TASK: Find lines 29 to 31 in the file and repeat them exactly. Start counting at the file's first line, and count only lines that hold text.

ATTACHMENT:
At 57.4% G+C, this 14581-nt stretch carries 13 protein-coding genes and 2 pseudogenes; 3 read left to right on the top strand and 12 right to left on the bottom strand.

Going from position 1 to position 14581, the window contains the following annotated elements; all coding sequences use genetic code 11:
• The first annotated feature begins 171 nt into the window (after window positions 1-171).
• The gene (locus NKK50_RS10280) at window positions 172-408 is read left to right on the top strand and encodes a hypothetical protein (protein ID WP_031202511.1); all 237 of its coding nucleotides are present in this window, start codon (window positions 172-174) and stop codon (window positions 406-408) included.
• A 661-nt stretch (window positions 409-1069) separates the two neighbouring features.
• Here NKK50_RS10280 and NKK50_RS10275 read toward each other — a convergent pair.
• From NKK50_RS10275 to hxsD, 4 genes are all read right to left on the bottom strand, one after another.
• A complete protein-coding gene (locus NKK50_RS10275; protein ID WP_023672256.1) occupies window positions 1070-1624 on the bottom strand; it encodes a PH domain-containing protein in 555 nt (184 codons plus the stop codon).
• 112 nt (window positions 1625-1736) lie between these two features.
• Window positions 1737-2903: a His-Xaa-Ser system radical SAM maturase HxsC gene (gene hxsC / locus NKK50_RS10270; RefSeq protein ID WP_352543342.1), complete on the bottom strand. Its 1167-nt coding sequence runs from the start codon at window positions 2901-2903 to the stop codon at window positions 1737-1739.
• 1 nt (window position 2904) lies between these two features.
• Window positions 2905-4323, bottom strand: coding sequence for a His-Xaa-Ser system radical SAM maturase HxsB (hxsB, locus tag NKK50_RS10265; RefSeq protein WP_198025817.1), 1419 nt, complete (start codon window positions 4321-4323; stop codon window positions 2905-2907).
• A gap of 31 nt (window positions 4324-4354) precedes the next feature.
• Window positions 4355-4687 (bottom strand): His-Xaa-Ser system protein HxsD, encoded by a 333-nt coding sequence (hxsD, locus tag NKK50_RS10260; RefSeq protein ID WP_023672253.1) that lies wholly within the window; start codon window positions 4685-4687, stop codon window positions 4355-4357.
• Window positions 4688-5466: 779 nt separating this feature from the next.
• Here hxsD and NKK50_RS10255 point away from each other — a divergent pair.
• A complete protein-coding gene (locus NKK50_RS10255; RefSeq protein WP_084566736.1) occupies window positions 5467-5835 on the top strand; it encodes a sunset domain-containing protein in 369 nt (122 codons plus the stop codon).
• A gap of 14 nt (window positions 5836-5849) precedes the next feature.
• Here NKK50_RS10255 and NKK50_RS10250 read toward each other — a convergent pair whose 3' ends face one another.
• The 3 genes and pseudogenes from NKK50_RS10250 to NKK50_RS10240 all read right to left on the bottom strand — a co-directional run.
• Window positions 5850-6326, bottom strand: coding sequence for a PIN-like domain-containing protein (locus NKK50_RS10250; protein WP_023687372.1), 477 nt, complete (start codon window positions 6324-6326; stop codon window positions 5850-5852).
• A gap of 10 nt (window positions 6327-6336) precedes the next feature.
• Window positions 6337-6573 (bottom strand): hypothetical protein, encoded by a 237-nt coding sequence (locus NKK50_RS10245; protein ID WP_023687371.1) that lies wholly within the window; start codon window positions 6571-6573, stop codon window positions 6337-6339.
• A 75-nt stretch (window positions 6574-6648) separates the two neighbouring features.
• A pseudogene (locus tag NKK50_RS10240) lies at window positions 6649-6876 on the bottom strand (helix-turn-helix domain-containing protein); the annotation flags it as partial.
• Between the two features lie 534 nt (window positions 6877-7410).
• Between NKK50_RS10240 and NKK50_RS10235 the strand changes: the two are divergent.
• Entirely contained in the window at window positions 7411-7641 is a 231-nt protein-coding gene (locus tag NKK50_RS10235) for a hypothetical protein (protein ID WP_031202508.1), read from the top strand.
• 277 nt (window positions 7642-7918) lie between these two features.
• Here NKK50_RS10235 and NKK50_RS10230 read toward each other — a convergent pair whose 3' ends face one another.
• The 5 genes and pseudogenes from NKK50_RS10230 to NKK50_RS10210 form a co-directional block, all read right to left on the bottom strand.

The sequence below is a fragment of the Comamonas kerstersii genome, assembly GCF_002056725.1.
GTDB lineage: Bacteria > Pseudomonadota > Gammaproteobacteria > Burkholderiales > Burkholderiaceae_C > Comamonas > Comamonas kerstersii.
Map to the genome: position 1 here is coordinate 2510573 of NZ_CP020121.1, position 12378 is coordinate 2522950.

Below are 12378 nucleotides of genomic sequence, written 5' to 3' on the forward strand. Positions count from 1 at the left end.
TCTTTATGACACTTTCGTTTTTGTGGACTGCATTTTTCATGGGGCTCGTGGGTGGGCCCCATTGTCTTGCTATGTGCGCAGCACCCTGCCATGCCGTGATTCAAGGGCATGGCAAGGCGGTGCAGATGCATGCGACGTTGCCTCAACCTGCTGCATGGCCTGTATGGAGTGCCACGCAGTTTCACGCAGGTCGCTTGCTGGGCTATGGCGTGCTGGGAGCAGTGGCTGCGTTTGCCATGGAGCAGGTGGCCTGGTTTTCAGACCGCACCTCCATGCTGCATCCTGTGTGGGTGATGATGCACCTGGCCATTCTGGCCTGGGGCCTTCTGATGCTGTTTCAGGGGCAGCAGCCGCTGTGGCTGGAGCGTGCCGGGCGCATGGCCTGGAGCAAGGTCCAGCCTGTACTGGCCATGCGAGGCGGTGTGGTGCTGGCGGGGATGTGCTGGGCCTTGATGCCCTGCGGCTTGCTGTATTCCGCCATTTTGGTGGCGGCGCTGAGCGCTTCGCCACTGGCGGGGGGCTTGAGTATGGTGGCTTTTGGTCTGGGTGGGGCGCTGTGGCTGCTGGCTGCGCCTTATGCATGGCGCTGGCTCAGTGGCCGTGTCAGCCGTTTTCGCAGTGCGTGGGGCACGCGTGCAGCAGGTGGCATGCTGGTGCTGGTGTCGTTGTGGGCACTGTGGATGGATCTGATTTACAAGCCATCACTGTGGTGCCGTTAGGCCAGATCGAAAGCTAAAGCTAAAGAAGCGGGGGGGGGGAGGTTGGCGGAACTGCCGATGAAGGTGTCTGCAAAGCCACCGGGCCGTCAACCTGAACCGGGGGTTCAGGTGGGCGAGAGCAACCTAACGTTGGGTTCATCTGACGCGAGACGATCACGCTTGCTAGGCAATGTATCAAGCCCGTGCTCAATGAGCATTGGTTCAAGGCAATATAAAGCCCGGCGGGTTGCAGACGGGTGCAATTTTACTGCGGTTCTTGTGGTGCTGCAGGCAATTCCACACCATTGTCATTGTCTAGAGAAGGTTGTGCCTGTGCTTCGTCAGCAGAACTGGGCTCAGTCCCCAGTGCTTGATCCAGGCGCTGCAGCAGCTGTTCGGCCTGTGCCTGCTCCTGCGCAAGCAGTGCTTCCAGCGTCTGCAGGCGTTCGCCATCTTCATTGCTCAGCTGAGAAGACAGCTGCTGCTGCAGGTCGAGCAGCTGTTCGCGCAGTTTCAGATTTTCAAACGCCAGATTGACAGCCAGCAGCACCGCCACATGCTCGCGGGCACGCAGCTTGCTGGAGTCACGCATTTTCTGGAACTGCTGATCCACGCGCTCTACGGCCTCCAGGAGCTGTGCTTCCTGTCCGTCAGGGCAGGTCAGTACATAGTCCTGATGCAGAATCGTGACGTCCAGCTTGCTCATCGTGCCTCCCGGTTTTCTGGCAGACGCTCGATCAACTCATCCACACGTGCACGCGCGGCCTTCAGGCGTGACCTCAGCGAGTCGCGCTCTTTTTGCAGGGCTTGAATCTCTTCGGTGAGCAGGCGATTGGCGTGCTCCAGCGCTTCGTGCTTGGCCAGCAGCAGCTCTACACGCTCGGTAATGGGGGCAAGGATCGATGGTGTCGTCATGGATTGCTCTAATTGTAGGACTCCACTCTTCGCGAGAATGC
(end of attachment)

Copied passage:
• 277 nt (window positions 7642-7918) lie between these two features.
• Here NKK50_RS10235 and NKK50_RS10230 read toward each other — a convergent pair whose 3' ends face one another.
• The 5 genes and pseudogenes from NKK50_RS10230 to NKK50_RS10210 form a co-directional block, all read right to left on the bottom strand.